Meaning

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“It is impossible to define the meaning of life in a general way. Questions about the meaning of life can never be answered by sweeping statements. ‘Life’ does not mean something vague, but something very real and concrete, just as life’s tasks are also very real and concrete. They form man’s destiny, which is different and unique for each individual. No man and no destiny can be compared with any other man or any other destiny. No situation repeats itself, and each situation calls for a different response. Sometimes the situation in which a man finds himself may require him to shape his own fate by action. At other times it is more advantageous for him to make use of an opportunity for contemplation and to realize assets in this way. Sometimes man may be required simply to accept fate, to bear his cross. Every situation is distinguished by its uniqueness, and there is always only one right answer to the problem posed by the situation at hand.” ~ Viktor Frankl, Brain Pickings

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“This uniqueness and singleness which distinguishes each individual and gives a meaning to his existence has a bearing on creative work as much as it does on human love… A man who becomes conscious of the responsibility he bears toward a human being who affectionately waits for him, or to an unfinished work, will never be able to throw away his life. He knows the ‘why’ for his existence, and will be able to bear almost any ‘how.'” ~ Viktor Frankl, Brain Pickings

Seven Thoughts About Identity and Meaning in Life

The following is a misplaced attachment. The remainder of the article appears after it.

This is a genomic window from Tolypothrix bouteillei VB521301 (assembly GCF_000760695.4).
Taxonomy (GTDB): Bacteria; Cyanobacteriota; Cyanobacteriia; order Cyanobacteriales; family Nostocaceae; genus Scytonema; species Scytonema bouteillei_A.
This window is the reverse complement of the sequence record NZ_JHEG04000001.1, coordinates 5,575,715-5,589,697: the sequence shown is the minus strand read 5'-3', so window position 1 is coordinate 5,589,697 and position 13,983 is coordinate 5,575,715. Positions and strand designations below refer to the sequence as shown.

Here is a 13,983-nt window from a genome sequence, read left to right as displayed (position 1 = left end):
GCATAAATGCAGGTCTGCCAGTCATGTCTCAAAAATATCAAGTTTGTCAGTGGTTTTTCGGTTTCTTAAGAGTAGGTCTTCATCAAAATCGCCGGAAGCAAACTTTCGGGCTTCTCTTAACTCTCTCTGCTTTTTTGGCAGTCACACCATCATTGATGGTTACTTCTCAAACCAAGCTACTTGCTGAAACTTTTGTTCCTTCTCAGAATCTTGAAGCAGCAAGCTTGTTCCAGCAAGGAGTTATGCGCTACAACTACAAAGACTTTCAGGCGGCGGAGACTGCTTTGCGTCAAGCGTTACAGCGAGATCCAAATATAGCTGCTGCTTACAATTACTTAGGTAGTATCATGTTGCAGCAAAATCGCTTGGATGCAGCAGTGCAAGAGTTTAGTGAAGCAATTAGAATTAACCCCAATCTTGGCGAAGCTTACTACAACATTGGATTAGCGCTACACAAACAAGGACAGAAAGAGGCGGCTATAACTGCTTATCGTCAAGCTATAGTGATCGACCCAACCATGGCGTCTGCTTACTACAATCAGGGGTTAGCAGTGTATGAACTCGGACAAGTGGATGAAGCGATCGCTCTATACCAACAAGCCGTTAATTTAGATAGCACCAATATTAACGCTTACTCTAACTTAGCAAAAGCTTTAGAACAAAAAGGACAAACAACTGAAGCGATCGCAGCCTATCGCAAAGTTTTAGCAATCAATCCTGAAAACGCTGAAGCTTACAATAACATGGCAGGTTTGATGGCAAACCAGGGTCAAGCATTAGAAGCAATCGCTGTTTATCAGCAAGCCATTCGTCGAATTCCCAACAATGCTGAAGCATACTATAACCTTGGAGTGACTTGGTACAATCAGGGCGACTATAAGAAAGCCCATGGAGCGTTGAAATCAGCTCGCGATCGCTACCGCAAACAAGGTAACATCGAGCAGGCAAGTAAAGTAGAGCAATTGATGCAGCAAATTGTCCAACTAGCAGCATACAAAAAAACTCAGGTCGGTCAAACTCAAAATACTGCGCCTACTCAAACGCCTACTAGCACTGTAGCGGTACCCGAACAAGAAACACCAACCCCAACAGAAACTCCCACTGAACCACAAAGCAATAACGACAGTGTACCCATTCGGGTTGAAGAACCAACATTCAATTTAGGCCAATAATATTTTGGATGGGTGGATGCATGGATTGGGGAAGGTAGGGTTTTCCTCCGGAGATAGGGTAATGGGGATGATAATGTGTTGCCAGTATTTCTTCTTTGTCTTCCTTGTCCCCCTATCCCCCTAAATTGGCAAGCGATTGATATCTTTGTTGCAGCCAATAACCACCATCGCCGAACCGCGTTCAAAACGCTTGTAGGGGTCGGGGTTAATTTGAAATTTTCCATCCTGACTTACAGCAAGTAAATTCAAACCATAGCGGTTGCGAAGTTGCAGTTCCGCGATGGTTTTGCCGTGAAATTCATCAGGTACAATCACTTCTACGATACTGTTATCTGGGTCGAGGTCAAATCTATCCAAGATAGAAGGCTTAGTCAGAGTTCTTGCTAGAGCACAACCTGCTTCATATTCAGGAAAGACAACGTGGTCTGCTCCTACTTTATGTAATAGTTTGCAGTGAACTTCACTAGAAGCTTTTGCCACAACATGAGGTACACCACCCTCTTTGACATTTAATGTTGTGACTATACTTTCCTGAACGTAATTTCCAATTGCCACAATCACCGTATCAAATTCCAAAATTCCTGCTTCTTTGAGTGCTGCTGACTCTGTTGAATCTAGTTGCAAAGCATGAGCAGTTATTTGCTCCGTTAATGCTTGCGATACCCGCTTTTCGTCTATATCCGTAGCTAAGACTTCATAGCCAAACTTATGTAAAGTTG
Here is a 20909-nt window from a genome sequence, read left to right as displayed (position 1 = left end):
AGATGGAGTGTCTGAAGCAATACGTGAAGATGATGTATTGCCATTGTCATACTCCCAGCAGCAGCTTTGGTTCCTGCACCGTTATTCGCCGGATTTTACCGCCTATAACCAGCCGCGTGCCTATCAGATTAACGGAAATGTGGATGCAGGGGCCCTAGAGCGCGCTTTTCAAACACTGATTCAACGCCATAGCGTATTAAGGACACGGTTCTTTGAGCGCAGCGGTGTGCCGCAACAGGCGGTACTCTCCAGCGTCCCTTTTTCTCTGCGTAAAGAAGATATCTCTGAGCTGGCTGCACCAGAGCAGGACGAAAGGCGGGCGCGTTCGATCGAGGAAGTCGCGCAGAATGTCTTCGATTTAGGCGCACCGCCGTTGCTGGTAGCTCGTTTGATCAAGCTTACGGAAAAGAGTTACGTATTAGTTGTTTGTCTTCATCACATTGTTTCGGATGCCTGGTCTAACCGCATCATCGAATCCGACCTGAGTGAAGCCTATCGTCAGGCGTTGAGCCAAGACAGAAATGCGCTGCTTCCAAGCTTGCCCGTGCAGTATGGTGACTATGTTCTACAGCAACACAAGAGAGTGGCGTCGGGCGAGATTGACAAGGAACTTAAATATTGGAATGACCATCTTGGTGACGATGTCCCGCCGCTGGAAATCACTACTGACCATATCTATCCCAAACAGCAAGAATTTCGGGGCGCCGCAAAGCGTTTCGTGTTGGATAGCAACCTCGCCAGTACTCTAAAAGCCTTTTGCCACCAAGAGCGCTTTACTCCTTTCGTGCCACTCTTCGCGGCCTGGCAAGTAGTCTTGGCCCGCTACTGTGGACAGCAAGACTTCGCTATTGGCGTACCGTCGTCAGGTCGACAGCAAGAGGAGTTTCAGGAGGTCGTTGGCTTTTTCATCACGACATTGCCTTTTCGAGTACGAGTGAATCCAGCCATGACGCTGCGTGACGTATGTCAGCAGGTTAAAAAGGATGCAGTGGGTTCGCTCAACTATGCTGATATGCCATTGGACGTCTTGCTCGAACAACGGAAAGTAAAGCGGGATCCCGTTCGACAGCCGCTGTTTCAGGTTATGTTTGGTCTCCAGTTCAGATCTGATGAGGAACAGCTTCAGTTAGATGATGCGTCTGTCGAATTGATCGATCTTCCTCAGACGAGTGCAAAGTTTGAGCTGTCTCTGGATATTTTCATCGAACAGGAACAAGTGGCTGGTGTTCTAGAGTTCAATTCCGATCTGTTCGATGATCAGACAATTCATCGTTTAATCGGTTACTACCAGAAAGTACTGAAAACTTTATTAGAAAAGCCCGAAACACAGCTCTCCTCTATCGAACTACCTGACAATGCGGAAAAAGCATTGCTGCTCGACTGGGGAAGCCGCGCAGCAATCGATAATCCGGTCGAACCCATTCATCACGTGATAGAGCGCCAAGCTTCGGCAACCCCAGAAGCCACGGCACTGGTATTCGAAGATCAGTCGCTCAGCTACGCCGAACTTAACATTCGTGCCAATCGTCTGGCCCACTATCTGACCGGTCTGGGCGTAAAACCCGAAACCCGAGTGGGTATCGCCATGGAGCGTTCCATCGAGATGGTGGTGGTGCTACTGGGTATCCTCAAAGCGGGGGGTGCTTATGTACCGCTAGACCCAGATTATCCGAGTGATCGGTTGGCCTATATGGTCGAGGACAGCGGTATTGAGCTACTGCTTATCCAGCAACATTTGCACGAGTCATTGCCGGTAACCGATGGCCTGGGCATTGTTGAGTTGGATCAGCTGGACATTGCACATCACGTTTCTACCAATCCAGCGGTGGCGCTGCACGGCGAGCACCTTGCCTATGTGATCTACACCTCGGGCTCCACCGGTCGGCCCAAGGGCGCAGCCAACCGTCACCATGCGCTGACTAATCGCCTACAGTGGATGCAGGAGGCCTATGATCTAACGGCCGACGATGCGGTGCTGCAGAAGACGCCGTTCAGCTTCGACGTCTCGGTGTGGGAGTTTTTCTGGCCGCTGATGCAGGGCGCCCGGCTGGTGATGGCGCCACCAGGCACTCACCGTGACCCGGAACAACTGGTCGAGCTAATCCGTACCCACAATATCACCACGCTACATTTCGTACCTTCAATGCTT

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Seven Thoughts About Identity and Meaning in Life

The Book of Understanding was the first book I read by Osho.  I was sitting on an airplane several thousand feet above ground with no internet connection when I first opened the cover.  It was unusual for me because I don’t normally read in any kind of moving environment (I get pretty intense motion sickness) and because I normally take notes online as I read.

Feeling peculiarly drawn to this book (and despite being in a moving aircraft), I figured I would use my phone’s notepad app to take notes and would start the book anyway.  It worked out great.  That is, until I got to page 2.

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“When we’re always thinking about me, myself and I, we become quickly dissatisfied. Maybe it’s too much time spent with unproductive thoughts or a lack of connectedness, but this self-absorption can quickly bring us down.  The surest way to stop thinking about yourself is to start thinking about someone else. When you do something for someone else—out of love, compassion or connectedness—not obligation, you might find you’ve forgotten your troubles, and life actually feels fuller, more meaningful.” ~ Meghan Camp, Tiny Buddha